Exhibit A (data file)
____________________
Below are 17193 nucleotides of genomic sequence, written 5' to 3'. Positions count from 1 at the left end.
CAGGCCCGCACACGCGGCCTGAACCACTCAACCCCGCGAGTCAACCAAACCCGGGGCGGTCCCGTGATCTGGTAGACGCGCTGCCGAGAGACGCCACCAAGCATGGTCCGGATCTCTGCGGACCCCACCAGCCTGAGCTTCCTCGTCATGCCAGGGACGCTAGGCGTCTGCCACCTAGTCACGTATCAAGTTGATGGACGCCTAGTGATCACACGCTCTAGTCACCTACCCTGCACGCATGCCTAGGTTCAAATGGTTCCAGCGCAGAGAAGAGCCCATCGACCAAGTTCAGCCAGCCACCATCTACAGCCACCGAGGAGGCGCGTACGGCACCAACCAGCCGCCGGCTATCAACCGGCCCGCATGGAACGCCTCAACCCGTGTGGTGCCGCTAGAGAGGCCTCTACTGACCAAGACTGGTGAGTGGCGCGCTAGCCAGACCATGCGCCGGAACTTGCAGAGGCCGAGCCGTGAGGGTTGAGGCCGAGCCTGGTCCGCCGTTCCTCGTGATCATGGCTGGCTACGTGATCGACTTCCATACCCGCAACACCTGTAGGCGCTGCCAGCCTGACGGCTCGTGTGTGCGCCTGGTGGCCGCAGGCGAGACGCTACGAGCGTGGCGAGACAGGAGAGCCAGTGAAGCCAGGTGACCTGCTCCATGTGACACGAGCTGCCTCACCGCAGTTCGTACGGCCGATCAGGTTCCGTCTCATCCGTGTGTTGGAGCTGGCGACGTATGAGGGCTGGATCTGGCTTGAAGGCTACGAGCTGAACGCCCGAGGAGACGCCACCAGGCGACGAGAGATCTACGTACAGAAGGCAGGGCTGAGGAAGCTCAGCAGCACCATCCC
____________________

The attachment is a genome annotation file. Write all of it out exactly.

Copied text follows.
Below are 17193 nucleotides of genomic sequence, written 5' to 3'. Positions count from 1 at the left end.
CAGGCCCGCACACGCGGCCTGAACCACTCAACCCCGCGAGTCAACCAAACCCGGGGCGGTCCCGTGATCTGGTAGACGCGCTGCCGAGAGACGCCACCAAGCATGGTCCGGATCTCTGCGGACCCCACCAGCCTGAGCTTCCTCGTCATGCCAGGGACGCTAGGCGTCTGCCACCTAGTCACGTATCAAGTTGATGGACGCCTAGTGATCACACGCTCTAGTCACCTACCCTGCACGCATGCCTAGGTTCAAATGGTTCCAGCGCAGAGAAGAGCCCATCGACCAAGTTCAGCCAGCCACCATCTACAGCCACCGAGGAGGCGCGTACGGCACCAACCAGCCGCCGGCTATCAACCGGCCCGCATGGAACGCCTCAACCCGTGTGGTGCCGCTAGAGAGGCCTCTACTGACCAAGACTGGTGAGTGGCGCGCTAGCCAGACCATGCGCCGGAACTTGCAGAGGCCGAGCCGTGAGGGTTGAGGCCGAGCCTGGTCCGCCGTTCCTCGTGATCATGGCTGGCTACGTGATCGACTTCCATACCCGCAACACCTGTAGGCGCTGCCAGCCTGACGGCTCGTGTGTGCGCCTGGTGGCCGCAGGCGAGACGCTACGAGCGTGGCGAGACAGGAGAGCCAGTGAAGCCAGGTGACCTGCTCCATGTGACACGAGCTGCCTCACCGCAGTTCGTACGGCCGATCAGGTTCCGTCTCATCCGTGTGTTGGAGCTGGCGACGTATGAGGGCTGGATCTGGCTTGAAGGCTACGAGCTGAACGCCCGAGGAGACGCCACCAGGCGACGAGAGATCTACGTACAGAAGGCAGGGCTGAGGAAGCTCAGCAGCACCATCCC